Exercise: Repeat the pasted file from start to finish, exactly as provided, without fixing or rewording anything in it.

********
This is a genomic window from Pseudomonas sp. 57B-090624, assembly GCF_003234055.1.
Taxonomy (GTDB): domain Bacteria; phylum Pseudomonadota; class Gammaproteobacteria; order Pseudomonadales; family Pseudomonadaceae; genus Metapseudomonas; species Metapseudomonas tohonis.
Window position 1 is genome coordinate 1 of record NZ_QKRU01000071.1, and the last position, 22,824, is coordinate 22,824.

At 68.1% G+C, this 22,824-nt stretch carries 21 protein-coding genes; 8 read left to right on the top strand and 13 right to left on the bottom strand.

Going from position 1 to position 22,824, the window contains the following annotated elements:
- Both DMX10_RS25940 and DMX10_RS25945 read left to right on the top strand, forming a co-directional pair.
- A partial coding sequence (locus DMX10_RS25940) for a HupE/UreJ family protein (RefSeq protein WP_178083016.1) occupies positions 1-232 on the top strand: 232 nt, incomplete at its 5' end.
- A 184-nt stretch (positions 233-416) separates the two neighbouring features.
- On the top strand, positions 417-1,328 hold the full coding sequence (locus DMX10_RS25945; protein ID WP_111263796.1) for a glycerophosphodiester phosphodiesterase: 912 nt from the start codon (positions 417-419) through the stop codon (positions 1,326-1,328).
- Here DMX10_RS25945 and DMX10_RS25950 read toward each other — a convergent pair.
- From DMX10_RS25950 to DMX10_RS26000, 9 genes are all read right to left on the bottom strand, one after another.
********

This is a genomic window from Pseudomonas sp. 57B-090624, assembly GCF_003234055.1.
Taxonomy (GTDB): domain Bacteria; phylum Pseudomonadota; class Gammaproteobacteria; order Pseudomonadales; family Pseudomonadaceae; genus Metapseudomonas; species Metapseudomonas tohonis.
Window position 1 is genome coordinate 1 of record NZ_QKRU01000071.1, and the last position, 22,824, is coordinate 22,824.

At 68.1% G+C, this 22,824-nt stretch carries 21 protein-coding genes; 8 read left to right on the top strand and 13 right to left on the bottom strand.

Going from position 1 to position 22,824, the window contains the following annotated elements:
- Both DMX10_RS25940 and DMX10_RS25945 read left to right on the top strand, forming a co-directional pair.
- A partial coding sequence (locus DMX10_RS25940) for a HupE/UreJ family protein (RefSeq protein WP_178083016.1) occupies positions 1-232 on the top strand: 232 nt, incomplete at its 5' end.
- A 184-nt stretch (positions 233-416) separates the two neighbouring features.
- On the top strand, positions 417-1,328 hold the full coding sequence (locus DMX10_RS25945; protein ID WP_111263796.1) for a glycerophosphodiester phosphodiesterase: 912 nt from the start codon (positions 417-419) through the stop codon (positions 1,326-1,328).
- Here DMX10_RS25945 and DMX10_RS25950 read toward each other — a convergent pair.
- From DMX10_RS25950 to DMX10_RS26000, 9 genes are all read right to left on the bottom strand, one after another.